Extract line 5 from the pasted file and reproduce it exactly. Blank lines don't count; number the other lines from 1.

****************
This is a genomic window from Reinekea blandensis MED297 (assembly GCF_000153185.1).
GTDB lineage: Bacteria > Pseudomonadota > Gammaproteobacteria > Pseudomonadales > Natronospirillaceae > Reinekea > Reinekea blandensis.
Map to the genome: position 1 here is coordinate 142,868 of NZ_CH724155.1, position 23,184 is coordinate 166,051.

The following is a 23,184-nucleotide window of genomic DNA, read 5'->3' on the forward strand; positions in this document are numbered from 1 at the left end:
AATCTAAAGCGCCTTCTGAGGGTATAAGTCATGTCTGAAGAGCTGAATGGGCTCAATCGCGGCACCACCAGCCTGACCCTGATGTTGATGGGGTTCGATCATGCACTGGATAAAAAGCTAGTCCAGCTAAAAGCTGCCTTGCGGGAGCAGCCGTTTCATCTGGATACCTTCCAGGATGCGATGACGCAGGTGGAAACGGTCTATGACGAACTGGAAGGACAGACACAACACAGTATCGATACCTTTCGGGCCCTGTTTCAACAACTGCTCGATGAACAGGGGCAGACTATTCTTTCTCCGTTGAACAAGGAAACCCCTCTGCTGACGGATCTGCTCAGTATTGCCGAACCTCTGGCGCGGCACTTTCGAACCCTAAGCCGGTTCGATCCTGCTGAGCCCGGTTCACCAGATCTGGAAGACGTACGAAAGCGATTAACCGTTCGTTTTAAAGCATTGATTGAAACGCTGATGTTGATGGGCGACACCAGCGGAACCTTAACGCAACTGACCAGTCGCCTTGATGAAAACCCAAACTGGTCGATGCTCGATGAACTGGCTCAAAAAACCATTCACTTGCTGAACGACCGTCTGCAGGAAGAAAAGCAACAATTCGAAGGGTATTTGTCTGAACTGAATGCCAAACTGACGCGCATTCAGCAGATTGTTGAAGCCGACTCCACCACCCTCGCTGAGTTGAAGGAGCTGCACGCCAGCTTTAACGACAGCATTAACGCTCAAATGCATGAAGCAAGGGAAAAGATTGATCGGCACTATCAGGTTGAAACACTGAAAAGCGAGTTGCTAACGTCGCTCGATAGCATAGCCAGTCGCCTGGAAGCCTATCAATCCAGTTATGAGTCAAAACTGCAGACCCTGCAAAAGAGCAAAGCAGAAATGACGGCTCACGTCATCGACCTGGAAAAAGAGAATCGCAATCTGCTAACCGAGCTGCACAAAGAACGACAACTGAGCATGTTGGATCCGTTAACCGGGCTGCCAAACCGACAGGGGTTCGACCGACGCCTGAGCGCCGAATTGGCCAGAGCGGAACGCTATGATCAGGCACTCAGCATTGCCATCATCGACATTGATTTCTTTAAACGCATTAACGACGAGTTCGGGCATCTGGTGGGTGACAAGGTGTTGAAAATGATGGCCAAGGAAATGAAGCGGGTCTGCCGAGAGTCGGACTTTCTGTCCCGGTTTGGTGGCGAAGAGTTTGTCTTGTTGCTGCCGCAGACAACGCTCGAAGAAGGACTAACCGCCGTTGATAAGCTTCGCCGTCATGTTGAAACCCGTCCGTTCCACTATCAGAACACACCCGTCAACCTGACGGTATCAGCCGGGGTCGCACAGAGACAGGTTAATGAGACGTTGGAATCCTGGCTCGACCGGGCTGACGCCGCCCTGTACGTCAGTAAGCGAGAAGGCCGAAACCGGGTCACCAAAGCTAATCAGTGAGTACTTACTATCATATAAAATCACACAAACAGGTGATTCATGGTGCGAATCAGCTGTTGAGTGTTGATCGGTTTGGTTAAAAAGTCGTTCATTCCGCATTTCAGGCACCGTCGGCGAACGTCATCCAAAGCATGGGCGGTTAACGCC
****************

AATCTAAAGCGCCTTCTGAGGGTATAAGTCATGTCTGAAGAGCTGAATGGGCTCAATCGCGGCACCACCAGCCTGACCCTGATGTTGATGGGGTTCGATCATGCACTGGATAAAAAGCTAGTCCAGCTAAAAGCTGCCTTGCGGGAGCAGCCGTTTCATCTGGATACCTTCCAGGATGCGATGACGCAGGTGGAAACGGTCTATGACGAACTGGAAGGACAGACACAACACAGTATCGATACCTTTCGGGCCCTGTTTCAACAACTGCTCGATGAACAGGGGCAGACTATTCTTTCTCCGTTGAACAAGGAAACCCCTCTGCTGACGGATCTGCTCAGTATTGCCGAACCTCTGGCGCGGCACTTTCGAACCCTAAGCCGGTTCGATCCTGCTGAGCCCGGTTCACCAGATCTGGAAGACGTACGAAAGCGATTAACCGTTCGTTTTAAAGCATTGATTGAAACGCTGATGTTGATGGGCGACACCAGCGGAACCTTAACGCAACTGACCAGTCGCCTTGATGAAAACCCAAACTGGTCGATGCTCGATGAACTGGCTCAAAAAACCATTCACTTGCTGAACGACCGTCTGCAGGAAGAAAAGCAACAATTCGAAGGGTATTTGTCTGAACTGAATGCCAAACTGACGCGCATTCAGCAGATTGTTGAAGCCGACTCCACCACCCTCGCTGAGTTGAAGGAGCTGCACGCCAGCTTTAACGACAGCATTAACGCTCAAATGCATGAAGCAAGGGAAAAGATTGATCGGCACTATCAGGTTGAAACACTGAAAAGCGAGTTGCTAACGTCGCTCGATAGCATAGCCAGTCGCCTGGAAGCCTATCAATCCAGTTATGAGTCAAAACTGCAGACCCTGCAAAAGAGCAAAGCAGAAATGACGGCTCACGTCATCGACCTGGAAAAAGAGAATCGCAATCTGCTAACCGAGCTGCACAAAGAACGACAACTGAGCATGTTGGATCCGTTAACCGGGCTGCCAAACCGACAGGGGTTCGACCGACGCCTGAGCGCCGAATTGGCCAGAGCGGAACGCTATGATCAGGCACTCAGCATTGCCATCATCGACATTGATTTCTTTAAACGCATTAACGACGAGTTCGGGCATCTGGTGGGTGACAAGGTGTTGAAAATGATGGCCAAGGAAATGAAGCGGGTCTGCCGAGAGTCGGACTTTCTGTCCCGGTTTGGTGGCGAAGAGTTTGTCTTGTTGCTGCCGCAGACAACGCTCGAAGAAGGACTAACCGCCGTTGATAAGCTTCGCCGTCATGTTGAAACCCGTCCGTTCCACTATCAGAACACACCCGTCAACCTGACGGTATCAGCCGGGGTCGCACAGAGACAGGTTAATGAGACGTTGGAATCCTGGCTCGACCGGGCTGACGCCGCCCTGTACGTCAGTAAGCGAGAAGGCCGAAACCGGGTCACCAAAGCTAATCAGTGAGTACTTACTATCATATAAAATCACACAAACAGGTGATTCATGGTGCGAATCAGCTGTTGAGTGTTGATCGGTTTGGTTAAAAAGTCGTTCATTCCGCATTTCAGGCACCGTCGGCGAACGTCATCCAAAGCATGGGCGGTTAACGCC